KUALA LUMPUR (Jan 23): Malaysian Institute of Economic Research (MIER) has estimated Malaysia would record a 5.6% growth in its gross domestic product (GDP) in 2017, an upward revision of 0.8 percentage points (ppts) from its earlier forecast.
In its fourth quarter of 2017 economic outlook press briefing today, MIER executive director professor emeritus Dr Zakariah Abdul Rashid said the Malaysian economy performed "exceptionally good" last year, driven by a resilient domestic demand due to improvements in both investment and consumption and reinforced by a sturdy global demand.
"Nevertheless, the employment outlook for the fourth quarter of 2017 is not as good as the previous quarter but better than the same quarter of last year. Consumers also revealed that they are cooling off their spending plans," Zakariah said.
The fourth quarter of 2017 Malaysian economy would see GDP moderate to below 5% because of higher base in corresponding quarter in 2016, he added.
GDP in the fourth quarter of 2016 was 4.5%, the highest in the year when the other three quarters were recording growth between 4.0% to 4.3%.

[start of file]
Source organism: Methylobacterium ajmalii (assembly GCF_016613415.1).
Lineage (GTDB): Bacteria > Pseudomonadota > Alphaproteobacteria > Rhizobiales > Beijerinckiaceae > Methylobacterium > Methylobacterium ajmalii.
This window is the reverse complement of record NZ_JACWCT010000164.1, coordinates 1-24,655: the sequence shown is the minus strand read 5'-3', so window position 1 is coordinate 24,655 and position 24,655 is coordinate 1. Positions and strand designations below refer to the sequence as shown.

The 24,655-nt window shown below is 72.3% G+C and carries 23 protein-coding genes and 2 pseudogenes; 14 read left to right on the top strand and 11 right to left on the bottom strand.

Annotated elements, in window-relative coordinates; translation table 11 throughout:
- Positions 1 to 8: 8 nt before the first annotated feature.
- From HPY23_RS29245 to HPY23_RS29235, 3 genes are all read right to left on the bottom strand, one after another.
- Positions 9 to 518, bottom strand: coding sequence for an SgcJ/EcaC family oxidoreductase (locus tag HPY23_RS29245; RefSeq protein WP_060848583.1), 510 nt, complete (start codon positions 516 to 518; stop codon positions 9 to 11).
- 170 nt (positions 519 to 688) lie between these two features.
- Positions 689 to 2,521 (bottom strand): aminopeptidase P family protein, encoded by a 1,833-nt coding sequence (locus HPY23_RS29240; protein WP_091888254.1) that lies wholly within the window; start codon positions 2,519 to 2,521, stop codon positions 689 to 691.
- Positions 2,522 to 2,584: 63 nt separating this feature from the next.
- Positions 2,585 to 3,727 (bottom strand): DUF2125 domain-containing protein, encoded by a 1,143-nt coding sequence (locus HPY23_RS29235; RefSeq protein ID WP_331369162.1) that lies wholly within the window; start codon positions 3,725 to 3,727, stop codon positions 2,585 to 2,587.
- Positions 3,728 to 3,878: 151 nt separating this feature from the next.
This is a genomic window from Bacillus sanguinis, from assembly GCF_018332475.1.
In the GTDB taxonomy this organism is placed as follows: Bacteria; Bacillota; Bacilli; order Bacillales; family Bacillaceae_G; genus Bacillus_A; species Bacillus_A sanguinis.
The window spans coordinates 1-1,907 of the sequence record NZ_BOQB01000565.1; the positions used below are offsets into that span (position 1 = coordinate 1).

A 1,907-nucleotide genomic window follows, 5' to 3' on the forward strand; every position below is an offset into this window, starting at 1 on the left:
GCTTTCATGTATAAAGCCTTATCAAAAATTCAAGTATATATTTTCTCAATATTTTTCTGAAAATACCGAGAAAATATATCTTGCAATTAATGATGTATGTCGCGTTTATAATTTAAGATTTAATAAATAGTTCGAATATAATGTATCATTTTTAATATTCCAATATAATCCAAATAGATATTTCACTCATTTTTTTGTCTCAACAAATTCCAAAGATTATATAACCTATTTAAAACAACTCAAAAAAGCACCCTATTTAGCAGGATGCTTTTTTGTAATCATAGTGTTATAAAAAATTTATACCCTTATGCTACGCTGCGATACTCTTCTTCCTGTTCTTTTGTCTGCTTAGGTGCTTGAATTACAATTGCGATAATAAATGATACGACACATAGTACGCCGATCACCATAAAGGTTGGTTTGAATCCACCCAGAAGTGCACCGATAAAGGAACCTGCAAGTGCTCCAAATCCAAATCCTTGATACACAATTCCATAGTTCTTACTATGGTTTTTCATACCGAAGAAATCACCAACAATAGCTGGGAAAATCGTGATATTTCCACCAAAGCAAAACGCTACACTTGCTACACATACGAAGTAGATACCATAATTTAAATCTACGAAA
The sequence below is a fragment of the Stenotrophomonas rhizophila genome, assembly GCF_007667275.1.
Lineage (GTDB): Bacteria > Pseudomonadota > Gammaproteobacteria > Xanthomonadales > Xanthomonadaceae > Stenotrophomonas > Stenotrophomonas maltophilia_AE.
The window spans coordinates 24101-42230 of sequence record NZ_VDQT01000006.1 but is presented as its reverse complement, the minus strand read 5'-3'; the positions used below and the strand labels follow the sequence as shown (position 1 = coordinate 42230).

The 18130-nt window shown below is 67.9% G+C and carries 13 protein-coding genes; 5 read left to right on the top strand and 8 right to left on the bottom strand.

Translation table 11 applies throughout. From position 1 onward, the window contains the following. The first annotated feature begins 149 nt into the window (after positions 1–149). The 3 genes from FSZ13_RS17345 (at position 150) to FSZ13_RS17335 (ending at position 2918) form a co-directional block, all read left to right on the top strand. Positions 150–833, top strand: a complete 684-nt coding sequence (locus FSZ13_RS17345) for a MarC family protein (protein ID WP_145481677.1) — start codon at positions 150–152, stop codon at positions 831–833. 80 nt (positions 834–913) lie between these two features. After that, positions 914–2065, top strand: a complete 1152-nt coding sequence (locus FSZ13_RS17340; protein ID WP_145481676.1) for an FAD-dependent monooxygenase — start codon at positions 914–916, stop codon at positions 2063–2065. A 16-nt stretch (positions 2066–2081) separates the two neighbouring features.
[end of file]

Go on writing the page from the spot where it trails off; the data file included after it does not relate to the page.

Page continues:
Zakariah said with an accommodating domestic development amid buoyant external demand this year, domestic demand is expected to drive Malaysian GDP growth at 5.4%.
"The private sector, both consumers and producers, is anticipated to continually provide impetus for domestic demand. The external sector is expected to remain strong, although the growth rates both for exports and imports are projected lower due to the base effect of a high growth realised last year. The growth momentum is expected to persist into next year, with the expected GDP growth rate in a range of 4.8-5.3%," he added.
"On the supply side, all sectors are expected to register positive growth for this year but moderating as compared to last year, except for the mining and quarrying sector. Meanwhile, the headline consumer inflation for 2017 is estimated to be 3.8% and moderating to 3.5% this year. The unemployment is estimated to average out at 3.5% for 2017 and moderating to 3.4% for this year," he said.